We ended last week’s dissertation by asking if superhero stories are science fiction. You remember? Good. I cherish your acuity. And, acute citizen that you are, you have already broadened the question to include pulp stories and entertainments like the Star Wars franchise.
Let’s focus on that, for surely we are all familiar with it. The Star Wars saga has spaceships, ray guns, bizarre aliens and even a girl who is clad in a harem costume for no other reason, apparently, than that she’s awfully cute: all stuff that used to be staples of science fiction, especially the pulpy kind. But I don’t recall those words – science fiction – being used to describe anything Star Warsian. And the stories themselves contain no references to real world (universe) science or extrapolation from current reality. In fact, the storytellers go out of their way to deny any such connections: the first movie begins with the words “Long, long ago in a galaxy far away…” In other words, dear moviegoer, you can hunker back in your seat and forget about measuring what’s happening on the screen against what’s possible. Dammit, just enjoy!
But here a conundrum puts us in mud. If something looks like science fiction and acts like science fiction, don’t those qualities, in fact, make it science fiction? You’re asking me? (Perhaps I should have tried harder not to doze during those eight a.m. philosophy classes, though I don’t know if Thomas Aquinas’s metaphysics would contribute much to our discourse.) As noted above, a conundrum, and one with no ready solution.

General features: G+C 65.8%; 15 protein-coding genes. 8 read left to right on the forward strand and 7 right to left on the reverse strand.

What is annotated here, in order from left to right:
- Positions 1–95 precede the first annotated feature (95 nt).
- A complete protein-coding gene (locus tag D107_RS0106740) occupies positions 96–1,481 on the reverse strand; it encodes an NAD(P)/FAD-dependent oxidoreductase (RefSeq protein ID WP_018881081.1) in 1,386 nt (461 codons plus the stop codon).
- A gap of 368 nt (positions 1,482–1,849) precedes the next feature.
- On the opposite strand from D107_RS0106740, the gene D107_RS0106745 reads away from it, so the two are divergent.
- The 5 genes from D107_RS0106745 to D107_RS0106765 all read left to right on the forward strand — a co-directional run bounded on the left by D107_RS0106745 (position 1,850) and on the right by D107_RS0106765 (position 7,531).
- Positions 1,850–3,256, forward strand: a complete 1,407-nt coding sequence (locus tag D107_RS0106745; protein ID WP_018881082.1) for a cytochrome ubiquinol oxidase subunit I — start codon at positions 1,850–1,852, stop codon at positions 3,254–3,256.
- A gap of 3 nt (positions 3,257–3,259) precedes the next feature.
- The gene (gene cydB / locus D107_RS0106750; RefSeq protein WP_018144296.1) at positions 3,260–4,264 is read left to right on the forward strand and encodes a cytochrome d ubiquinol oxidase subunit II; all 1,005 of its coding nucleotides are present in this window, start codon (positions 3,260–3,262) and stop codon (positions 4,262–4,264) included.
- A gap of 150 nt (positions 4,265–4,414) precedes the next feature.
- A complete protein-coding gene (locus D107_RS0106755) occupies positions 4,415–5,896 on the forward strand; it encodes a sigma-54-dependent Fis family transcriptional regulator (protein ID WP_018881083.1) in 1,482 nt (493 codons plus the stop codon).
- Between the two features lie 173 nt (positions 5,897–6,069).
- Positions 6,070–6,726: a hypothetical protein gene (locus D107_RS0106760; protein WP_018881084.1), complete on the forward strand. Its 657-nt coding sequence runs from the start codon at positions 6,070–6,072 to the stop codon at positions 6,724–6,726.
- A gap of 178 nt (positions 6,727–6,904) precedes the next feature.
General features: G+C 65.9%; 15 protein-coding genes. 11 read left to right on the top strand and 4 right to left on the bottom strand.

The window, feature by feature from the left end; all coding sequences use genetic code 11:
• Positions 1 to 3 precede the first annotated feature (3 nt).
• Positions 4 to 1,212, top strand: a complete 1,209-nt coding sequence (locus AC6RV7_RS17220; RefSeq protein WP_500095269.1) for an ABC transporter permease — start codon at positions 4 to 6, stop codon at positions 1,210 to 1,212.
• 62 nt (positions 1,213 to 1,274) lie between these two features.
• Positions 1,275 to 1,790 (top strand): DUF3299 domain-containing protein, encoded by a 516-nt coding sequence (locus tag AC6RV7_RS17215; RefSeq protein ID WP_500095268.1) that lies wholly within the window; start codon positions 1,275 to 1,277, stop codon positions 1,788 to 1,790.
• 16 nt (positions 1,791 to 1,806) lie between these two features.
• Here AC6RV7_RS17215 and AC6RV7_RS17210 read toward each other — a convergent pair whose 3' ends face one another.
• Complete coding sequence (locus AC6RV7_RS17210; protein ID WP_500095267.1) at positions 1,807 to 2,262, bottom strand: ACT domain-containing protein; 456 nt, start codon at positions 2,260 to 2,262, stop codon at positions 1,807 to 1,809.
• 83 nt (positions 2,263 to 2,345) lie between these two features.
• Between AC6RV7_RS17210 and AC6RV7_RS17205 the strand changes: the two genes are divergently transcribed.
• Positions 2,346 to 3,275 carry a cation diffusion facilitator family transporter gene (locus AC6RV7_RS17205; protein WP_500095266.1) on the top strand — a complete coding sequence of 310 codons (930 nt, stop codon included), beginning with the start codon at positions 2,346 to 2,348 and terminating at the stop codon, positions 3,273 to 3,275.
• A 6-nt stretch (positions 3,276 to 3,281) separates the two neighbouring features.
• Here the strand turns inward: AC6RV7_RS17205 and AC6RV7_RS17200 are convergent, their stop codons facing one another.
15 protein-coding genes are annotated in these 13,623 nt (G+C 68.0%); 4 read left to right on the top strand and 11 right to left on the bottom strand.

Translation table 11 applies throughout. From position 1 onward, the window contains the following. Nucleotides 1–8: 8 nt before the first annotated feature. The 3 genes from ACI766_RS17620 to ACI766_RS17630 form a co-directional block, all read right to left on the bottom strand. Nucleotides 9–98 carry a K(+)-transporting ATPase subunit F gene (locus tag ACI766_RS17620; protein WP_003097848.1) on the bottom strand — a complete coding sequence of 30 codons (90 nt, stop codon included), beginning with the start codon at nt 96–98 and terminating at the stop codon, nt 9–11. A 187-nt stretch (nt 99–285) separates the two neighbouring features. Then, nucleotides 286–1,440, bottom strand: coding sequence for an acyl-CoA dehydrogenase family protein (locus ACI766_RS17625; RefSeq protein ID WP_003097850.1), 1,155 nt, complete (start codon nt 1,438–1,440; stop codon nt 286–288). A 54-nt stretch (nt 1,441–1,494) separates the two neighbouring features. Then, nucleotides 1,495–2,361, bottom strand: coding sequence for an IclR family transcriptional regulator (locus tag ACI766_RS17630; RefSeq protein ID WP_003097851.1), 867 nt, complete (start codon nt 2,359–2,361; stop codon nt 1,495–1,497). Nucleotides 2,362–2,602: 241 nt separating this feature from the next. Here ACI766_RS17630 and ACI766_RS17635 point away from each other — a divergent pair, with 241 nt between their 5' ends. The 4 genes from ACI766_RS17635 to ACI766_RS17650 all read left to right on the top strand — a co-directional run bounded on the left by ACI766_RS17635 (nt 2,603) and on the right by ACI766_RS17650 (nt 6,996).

We know that civilization would be well-nigh impossible without classification, codification, grouping the chores that absorbed Linneaus and Aristotle and their ilk. We have to know what things are and we have to have names for them if we want to talk about them, which we do. Let us unequivocally approve of calling things names and giving those names precise meanings. None of which tells us what Star Wars is.
I’m hardly the first to address this problem. A few decades ago, around 1940, well before Star Wars, someone coined the term “science fantasy” for Robert Heinlein’s novel Magic Inc. Maybe that’s as close as we can come, right now. As the Encyclopedia of Science Fiction tells us, “science fantasy” has never been clearly defined. So maybe we’re stuck with it.
But...bleech! Generally I feel kindly toward oxymorons and that’s what I believe this is, but something about it irritates me. It’s clunky, right? Can’t we do better by Star Wars? Find a new classification? Or… hmmmm maybe we’re in the process of evolving past our need to classify. And wouldn’t that be interesting, and significant, and just possibly scary?
Maybe they’ve already done it, those inhabitants of a long ago in a galaxy far away.